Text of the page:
Paul's Insights: Is it really possible to beat the market?

The idea of beating the market is always appealing, but is it possible?
By · 1 Jun 2020
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1 Jun 2020
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Following the market mayhem we saw in March, Australian shares have notched up gains of 13.75% over the last quarter[1]. And after a massive spike in sharemarket activity through March, investors are settling down to a more regular pattern of trading.

Over 67 million share trades were made during March[2], almost double the normal volume. It’s a no-brainer that this would have been driven chiefly by investors bailing out of shares. But as investors climb back in to the market, exchange traded funds (ETFs) are proving very popular.

The appeal of ETFs is that you get immediate diversity – across different shares, sectors and even geographic regions, backed by very low fees.  Many ETFs are index funds. This means they aim to replicate the performance of a particular market index, like say, the ASX 200. It’s a very different approach from actively managed share funds, which typically aim to outperform the market by picking stocks that will deliver healthy gains. It is the passive approach of index funds that helps to keep their fees so low.

Some investors aren’t comfortable with simply accepting whatever returns an index or index fund dishes up. That’s fair enough. The idea of beating the market is always appealing. The problem is that it is extremely hard to do consistently.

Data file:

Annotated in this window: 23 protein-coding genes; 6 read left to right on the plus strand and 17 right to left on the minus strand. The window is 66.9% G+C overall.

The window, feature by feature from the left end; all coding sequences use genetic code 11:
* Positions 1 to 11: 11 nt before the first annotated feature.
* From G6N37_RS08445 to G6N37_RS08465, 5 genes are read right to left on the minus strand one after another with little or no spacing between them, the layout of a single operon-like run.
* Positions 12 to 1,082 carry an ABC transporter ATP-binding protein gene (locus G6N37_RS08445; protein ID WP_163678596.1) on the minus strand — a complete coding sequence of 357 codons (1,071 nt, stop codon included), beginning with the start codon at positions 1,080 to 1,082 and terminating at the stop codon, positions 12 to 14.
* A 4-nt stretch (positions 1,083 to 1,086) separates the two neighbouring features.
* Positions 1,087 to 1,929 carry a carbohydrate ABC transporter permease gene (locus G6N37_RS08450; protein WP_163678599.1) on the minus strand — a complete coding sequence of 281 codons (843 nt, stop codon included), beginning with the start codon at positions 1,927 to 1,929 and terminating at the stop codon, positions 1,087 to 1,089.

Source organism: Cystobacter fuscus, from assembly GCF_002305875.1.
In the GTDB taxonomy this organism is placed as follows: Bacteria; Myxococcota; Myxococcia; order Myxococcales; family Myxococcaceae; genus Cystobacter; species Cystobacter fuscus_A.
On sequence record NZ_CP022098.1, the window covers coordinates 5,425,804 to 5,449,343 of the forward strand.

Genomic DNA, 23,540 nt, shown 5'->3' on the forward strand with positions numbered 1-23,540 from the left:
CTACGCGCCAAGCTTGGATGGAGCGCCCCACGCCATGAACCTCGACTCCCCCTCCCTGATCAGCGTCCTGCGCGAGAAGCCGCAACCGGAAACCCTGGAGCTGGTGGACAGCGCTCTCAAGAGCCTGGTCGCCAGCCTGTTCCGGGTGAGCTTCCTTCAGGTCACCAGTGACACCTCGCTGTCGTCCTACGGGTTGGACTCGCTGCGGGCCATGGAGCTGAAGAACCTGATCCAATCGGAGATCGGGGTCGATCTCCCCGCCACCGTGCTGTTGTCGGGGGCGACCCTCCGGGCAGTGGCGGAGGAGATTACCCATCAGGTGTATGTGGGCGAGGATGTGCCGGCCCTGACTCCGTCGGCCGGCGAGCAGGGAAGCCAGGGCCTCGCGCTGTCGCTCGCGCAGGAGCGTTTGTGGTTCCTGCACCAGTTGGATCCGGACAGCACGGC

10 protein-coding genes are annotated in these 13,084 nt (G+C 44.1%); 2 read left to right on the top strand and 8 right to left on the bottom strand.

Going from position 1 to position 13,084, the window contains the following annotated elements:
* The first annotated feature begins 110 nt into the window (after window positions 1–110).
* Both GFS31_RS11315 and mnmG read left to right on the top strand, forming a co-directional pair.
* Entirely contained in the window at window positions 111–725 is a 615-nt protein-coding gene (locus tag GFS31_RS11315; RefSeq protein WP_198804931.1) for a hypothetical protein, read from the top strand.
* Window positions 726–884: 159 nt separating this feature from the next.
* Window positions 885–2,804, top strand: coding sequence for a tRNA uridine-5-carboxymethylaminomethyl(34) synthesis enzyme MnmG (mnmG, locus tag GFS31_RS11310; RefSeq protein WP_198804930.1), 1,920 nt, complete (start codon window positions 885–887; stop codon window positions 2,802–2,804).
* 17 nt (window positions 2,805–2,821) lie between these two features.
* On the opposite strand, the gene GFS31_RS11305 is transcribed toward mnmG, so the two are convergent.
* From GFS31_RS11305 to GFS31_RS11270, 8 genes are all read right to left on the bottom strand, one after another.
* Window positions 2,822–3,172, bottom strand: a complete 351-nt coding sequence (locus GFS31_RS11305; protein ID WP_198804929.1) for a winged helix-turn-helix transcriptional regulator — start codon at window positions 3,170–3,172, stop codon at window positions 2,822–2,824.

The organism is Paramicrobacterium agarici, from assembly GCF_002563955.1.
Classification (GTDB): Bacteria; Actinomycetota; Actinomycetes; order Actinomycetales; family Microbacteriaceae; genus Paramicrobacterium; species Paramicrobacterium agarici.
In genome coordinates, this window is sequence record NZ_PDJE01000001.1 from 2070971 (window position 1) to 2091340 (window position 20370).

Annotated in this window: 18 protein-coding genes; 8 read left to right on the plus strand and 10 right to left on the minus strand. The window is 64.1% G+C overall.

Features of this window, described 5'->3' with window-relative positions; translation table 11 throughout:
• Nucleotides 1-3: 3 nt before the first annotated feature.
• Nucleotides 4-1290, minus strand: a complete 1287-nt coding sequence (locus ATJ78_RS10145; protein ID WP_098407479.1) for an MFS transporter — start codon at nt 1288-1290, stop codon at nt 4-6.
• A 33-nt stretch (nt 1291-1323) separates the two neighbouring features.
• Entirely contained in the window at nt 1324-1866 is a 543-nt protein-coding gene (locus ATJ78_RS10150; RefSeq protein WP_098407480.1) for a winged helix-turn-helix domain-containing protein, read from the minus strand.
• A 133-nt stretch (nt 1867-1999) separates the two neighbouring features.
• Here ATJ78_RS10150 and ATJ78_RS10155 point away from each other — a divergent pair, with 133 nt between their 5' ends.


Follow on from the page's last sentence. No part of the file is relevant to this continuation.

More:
As a guide, the SPIVA Scorecard tracks how well actively managed funds outperform the market over time. The latest SPIVA Scorecard[3] for Australia shows that over the five years to December 2019, only 19% of actively managed share funds achieved above-market returns. Eight out of ten failed to beat the market.

The winning streaks enjoyed by actively managed funds are often short-lived. Research by S&P Global[4] tracked the performance of the top 25% (by returns) of actively managed funds in 2015. Out of the top-performing funds, only 1.7% consistently beat the market over the following four years.

For investors, this shows how low the odds are of picking an actively managed fund that consistently tops market returns. In periods of extreme volatility, it is even harder to beat the market. Yet investors pay fund fees regardless of whether their fund has dished up gains or losses.

This highlights why ETFs have become so popular among Aussie investors. Sure, not all ETFs are passively managed index funds, but the common thread is very low fees. That matters because outperforming the market year after year is exceptionally difficult. Taking control of the cost of your investments is a lot easier to do.


Learn more about InvestSMART's Capped Fee Portfolios here.

Paul Clitheroe is Chairman of InvestSMART, Chairman of the Australian Government Financial Literacy Board and chief commentator for Money Magazine.






[4] Persistence of Australian Active Funds, December 2019

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